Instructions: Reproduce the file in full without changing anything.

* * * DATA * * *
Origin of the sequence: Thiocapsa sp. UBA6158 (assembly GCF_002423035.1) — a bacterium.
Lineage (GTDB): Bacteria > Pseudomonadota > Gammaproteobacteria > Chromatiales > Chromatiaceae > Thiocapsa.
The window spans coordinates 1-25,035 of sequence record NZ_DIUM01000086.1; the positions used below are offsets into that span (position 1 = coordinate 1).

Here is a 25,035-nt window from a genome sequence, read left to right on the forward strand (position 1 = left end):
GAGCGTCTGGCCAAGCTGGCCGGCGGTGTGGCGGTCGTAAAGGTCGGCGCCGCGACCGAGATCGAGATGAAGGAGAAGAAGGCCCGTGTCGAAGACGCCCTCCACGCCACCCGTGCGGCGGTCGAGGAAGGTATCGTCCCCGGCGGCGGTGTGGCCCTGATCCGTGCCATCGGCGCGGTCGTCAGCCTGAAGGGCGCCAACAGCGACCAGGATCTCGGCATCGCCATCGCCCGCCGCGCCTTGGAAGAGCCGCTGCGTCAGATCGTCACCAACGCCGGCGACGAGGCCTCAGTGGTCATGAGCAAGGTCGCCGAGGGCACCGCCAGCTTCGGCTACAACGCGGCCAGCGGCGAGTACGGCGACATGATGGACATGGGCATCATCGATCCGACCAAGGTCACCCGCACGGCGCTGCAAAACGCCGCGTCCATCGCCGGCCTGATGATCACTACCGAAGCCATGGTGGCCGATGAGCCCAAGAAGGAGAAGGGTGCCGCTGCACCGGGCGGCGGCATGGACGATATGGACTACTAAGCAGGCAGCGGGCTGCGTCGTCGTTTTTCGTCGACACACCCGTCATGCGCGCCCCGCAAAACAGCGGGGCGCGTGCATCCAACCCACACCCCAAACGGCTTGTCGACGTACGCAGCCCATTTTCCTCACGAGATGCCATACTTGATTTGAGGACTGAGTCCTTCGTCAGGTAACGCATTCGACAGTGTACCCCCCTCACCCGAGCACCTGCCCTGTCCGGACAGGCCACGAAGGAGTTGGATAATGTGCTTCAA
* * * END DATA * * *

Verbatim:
Origin of the sequence: Thiocapsa sp. UBA6158 (assembly GCF_002423035.1) — a bacterium.
Lineage (GTDB): Bacteria > Pseudomonadota > Gammaproteobacteria > Chromatiales > Chromatiaceae > Thiocapsa.
The window spans coordinates 1-25,035 of sequence record NZ_DIUM01000086.1; the positions used below are offsets into that span (position 1 = coordinate 1).

Here is a 25,035-nt window from a genome sequence, read left to right on the forward strand (position 1 = left end):
GAGCGTCTGGCCAAGCTGGCCGGCGGTGTGGCGGTCGTAAAGGTCGGCGCCGCGACCGAGATCGAGATGAAGGAGAAGAAGGCCCGTGTCGAAGACGCCCTCCACGCCACCCGTGCGGCGGTCGAGGAAGGTATCGTCCCCGGCGGCGGTGTGGCCCTGATCCGTGCCATCGGCGCGGTCGTCAGCCTGAAGGGCGCCAACAGCGACCAGGATCTCGGCATCGCCATCGCCCGCCGCGCCTTGGAAGAGCCGCTGCGTCAGATCGTCACCAACGCCGGCGACGAGGCCTCAGTGGTCATGAGCAAGGTCGCCGAGGGCACCGCCAGCTTCGGCTACAACGCGGCCAGCGGCGAGTACGGCGACATGATGGACATGGGCATCATCGATCCGACCAAGGTCACCCGCACGGCGCTGCAAAACGCCGCGTCCATCGCCGGCCTGATGATCACTACCGAAGCCATGGTGGCCGATGAGCCCAAGAAGGAGAAGGGTGCCGCTGCACCGGGCGGCGGCATGGACGATATGGACTACTAAGCAGGCAGCGGGCTGCGTCGTCGTTTTTCGTCGACACACCCGTCATGCGCGCCCCGCAAAACAGCGGGGCGCGTGCATCCAACCCACACCCCAAACGGCTTGTCGACGTACGCAGCCCATTTTCCTCACGAGATGCCATACTTGATTTGAGGACTGAGTCCTTCGTCAGGTAACGCATTCGACAGTGTACCCCCCTCACCCGAGCACCTGCCCTGTCCGGACAGGCCACGAAGGAGTTGGATAATGTGCTTCAA